June 05, 2006

English Derby Tragedy: For the second time in as many weeks, tragedy overshadowed triumph in one of the world's greatest races. Once again, pre-race health is questioned.

posted by SummersEve to other at 06:32 AM - 6 comments

Saddens me to see no comments here. I don't follow horse racing, though growing up in England with on TV regularly, it was hard not to develop some level of fondness for it. Very sad to read this. Didn't understand some of it (what the fuck is a "snaff"?), but it makes for sad reading.:( Rest in peace, Horatio...

posted by Drood at 04:38 PM on June 05

I don't know what a snaff is either. I grew up watching the racing on Grandstand, normally with my drunken grandad who would win my pocket money off me. Having said that, horse dies at race meeting is hardly an unusual story. 30 horses have died on Grand National weekend at Aintree since 1997.

posted by squealy at 05:55 PM on June 05

I have no idea what the snaff is either, but I agree that it's very sad. As the article says, it's unlikely that trainer or owner greed played any part because the horse would have been worth millions in stud fees. It's just part of the sport. It was a fantastic race, though, and the Derby is great. There aren't many sporting events that have been around for 226 years!

posted by afx237vi at 05:58 PM on June 05

226 years? Holy cow! And to think I watch auto racing which only has a history of 100 years:) I think the thing that bugs me with horse racing is that the jockey chooses to be there. The horse doesn't. And I'm amazed that, in the 21st century, especially with that horrifying Grand National statistic, they've not figured out how to "fix" injuries like this on horses yet.

posted by Drood at 10:58 PM on June 05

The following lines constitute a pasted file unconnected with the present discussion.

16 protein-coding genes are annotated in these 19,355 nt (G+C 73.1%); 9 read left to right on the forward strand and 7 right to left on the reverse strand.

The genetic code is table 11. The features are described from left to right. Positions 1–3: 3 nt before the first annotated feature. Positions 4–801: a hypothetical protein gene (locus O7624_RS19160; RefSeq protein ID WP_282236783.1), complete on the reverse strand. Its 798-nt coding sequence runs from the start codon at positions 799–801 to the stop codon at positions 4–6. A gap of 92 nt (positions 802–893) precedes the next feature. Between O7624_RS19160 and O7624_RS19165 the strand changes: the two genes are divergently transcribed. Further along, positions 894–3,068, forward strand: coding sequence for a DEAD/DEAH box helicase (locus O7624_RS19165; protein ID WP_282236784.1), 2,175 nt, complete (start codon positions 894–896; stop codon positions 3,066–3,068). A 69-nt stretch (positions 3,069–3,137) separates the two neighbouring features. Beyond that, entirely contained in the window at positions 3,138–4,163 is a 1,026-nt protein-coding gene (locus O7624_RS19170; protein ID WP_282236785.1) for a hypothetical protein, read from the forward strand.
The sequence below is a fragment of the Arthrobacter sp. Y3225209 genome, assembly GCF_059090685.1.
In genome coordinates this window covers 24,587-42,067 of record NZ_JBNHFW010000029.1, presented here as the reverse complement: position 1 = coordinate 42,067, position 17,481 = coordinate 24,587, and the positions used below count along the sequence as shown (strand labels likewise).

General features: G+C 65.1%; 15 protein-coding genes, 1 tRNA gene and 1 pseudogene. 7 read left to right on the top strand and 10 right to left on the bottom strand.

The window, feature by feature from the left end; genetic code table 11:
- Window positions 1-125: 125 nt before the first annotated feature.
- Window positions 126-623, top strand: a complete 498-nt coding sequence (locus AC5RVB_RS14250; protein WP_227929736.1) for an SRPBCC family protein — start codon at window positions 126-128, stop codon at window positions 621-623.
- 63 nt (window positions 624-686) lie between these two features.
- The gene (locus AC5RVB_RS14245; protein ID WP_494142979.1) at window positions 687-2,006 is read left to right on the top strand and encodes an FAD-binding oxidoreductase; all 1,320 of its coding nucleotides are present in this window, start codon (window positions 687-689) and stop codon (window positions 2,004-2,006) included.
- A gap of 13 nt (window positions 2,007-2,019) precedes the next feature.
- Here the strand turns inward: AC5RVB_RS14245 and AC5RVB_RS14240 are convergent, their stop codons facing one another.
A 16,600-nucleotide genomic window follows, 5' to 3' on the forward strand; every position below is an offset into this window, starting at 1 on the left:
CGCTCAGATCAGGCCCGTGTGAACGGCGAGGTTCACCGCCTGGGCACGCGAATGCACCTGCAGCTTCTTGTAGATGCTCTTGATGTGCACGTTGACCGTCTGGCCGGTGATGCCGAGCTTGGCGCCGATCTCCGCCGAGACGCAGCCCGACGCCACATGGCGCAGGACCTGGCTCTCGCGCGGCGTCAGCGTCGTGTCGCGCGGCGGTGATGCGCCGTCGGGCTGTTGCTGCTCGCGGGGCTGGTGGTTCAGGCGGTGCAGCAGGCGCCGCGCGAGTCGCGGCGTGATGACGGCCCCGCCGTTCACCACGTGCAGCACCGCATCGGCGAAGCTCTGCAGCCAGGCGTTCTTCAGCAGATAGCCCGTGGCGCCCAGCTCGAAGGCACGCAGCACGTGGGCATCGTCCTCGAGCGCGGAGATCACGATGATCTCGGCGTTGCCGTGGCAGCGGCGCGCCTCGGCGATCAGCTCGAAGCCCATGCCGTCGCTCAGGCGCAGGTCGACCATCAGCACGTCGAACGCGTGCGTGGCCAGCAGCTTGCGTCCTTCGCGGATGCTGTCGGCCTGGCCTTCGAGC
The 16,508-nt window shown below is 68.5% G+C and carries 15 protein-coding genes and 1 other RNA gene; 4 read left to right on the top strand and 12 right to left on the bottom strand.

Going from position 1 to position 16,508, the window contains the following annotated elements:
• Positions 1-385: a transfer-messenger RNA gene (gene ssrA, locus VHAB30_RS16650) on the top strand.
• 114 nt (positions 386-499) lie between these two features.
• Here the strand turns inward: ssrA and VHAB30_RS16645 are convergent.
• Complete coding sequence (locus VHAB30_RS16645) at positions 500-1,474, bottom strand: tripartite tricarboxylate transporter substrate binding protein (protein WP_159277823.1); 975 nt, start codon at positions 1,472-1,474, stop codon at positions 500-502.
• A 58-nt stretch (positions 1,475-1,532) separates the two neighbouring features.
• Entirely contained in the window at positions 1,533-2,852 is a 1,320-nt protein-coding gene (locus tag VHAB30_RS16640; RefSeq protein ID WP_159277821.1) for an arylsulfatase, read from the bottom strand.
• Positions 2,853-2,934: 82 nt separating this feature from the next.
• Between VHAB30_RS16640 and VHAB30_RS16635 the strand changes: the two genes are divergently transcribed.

Horses, for all their size, are incredibly fragile. Just look at those skinny little legs. And when they break they are very difficult to fix. Not only that but often the horse will damage other legs while resting the broken one, or get an infection. It's sad, but often the best option is for the animal to be put down. The Grand National is over jumps, which makes it a lot more dangerous, both for horse and jockey. But to balance that you have the fact that the horse has a longer career. Most flat horses are out of a job after one or two seasons.

posted by Fence at 03:38 AM on June 06

It's sad, but it's a fact of racing, that horses die - I don't think it's necessarily any more sad because it was a very good horse. "I don't even think the horses know that they're racing. Do they ? I mean, are they walking back to the stable afterwards, going "I was third", "I was fifth", "I was ninth" ? "You cut me off, watch that". "I'll kick your ass next time". "I think more likely, they're thinking, (singing) "oat bag, I get my oat bag now. Oat bag time for me". I mean, the horses have some idea that the jockey is in a hurry. I mean, he's on him, he's urging him, he's hitting him, "come on, come on", you know, so, "this is important that I get somewhere for this guy, quick", but they must get to the end and go (breathing deeply) "we were just here, what was the point of that ?! This is where we were ! That was the longest possible route you could take to get where you wanted to be ! Why don't we just stay here, I would've been first !" "I'll tell you one thing the horses definitely do not know, they do not know if you should accidentally trip and break your leg, at any point during the race, we're gonna blow your brains out. I think they're missing that little tidbit of information. If they knew that, you'd see some mighty careful stepping coming down that home stretch. "Easy, fellas, easy. You win, I'll place, whatever it is. It's all the same oat bag, fellas. The important thing is your health"."

posted by JJ at 07:28 AM on June 06

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